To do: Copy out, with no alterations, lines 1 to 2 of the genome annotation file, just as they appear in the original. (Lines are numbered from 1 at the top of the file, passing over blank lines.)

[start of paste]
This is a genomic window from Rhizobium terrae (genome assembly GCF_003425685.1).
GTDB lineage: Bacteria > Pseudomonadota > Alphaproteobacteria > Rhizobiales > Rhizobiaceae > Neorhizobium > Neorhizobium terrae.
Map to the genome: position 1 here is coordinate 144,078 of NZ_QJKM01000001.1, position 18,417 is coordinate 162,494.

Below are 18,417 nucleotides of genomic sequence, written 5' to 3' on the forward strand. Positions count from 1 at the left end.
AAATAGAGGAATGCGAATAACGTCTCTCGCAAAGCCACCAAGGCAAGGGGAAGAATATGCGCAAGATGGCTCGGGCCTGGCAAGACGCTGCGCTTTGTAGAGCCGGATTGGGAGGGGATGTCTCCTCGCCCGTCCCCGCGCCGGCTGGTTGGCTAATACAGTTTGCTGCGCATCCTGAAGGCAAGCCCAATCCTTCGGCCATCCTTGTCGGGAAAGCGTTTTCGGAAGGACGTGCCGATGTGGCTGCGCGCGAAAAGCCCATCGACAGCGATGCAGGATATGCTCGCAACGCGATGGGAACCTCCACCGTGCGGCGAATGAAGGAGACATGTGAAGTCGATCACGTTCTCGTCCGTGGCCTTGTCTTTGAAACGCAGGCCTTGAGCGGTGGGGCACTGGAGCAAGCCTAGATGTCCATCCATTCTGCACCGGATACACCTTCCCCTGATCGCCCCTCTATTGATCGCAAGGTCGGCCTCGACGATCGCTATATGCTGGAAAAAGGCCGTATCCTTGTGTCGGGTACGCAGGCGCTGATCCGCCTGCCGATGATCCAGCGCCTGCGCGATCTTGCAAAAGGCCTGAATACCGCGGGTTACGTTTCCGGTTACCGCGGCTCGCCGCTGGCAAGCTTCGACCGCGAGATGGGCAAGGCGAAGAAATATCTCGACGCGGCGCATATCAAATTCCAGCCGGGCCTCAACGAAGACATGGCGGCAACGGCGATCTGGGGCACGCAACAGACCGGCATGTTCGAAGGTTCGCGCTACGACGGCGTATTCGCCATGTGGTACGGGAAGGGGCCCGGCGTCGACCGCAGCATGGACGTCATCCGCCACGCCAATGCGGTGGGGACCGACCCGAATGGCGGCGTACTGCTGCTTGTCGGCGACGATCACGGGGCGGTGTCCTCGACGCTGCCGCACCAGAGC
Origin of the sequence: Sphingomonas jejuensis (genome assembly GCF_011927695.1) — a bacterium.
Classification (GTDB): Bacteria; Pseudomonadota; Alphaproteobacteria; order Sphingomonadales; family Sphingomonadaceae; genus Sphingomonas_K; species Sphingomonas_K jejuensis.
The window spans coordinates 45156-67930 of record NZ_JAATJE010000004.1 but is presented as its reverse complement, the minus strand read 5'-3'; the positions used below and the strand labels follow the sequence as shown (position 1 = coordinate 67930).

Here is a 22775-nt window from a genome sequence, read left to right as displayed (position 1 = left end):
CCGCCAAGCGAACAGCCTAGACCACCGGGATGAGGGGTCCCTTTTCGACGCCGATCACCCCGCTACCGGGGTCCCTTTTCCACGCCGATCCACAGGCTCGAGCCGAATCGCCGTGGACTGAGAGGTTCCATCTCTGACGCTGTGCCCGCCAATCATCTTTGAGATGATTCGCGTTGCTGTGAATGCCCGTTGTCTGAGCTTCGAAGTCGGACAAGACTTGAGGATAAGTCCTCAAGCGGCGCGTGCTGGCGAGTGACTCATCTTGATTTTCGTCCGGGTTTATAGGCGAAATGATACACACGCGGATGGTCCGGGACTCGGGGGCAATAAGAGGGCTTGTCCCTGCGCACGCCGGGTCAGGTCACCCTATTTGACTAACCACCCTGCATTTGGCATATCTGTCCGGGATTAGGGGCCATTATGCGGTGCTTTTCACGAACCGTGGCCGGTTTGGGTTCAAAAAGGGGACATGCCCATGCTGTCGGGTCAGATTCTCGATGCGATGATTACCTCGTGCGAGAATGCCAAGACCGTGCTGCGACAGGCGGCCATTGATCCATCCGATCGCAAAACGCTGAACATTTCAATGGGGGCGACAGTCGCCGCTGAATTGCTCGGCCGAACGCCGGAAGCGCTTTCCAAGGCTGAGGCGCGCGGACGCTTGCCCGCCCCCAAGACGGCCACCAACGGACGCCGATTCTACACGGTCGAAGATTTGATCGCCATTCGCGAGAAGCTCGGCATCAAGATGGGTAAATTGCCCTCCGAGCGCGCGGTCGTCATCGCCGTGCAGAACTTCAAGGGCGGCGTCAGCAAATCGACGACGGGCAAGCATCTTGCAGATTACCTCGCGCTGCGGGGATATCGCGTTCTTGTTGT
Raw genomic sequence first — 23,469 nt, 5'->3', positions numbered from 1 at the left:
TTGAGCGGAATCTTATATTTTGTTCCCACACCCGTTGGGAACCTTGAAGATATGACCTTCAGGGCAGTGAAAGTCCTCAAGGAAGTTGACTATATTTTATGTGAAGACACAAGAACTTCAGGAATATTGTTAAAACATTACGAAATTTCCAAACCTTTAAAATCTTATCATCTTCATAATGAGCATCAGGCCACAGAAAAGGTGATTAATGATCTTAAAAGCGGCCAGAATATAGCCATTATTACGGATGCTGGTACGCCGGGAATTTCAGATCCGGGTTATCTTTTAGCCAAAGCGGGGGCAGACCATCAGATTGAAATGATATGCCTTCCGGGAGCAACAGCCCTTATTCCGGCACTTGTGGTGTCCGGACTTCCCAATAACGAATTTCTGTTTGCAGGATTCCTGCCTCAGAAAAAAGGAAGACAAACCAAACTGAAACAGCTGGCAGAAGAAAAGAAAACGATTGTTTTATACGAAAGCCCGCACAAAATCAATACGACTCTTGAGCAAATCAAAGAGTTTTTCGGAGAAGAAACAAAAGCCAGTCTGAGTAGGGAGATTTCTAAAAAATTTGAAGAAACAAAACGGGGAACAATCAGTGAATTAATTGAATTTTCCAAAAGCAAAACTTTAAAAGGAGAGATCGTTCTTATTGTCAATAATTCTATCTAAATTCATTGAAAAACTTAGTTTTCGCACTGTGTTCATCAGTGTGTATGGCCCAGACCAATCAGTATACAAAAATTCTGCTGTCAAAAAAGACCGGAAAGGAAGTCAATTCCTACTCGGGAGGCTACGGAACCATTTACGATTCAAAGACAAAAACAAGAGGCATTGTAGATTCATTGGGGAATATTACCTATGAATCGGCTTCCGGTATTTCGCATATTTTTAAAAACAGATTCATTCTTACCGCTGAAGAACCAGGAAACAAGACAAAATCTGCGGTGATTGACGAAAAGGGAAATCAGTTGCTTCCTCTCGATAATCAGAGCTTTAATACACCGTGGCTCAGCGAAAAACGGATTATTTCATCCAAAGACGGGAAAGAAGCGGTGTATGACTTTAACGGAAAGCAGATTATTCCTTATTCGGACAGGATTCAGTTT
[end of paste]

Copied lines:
This is a genomic window from Rhizobium terrae (genome assembly GCF_003425685.1).
GTDB lineage: Bacteria > Pseudomonadota > Alphaproteobacteria > Rhizobiales > Rhizobiaceae > Neorhizobium > Neorhizobium terrae.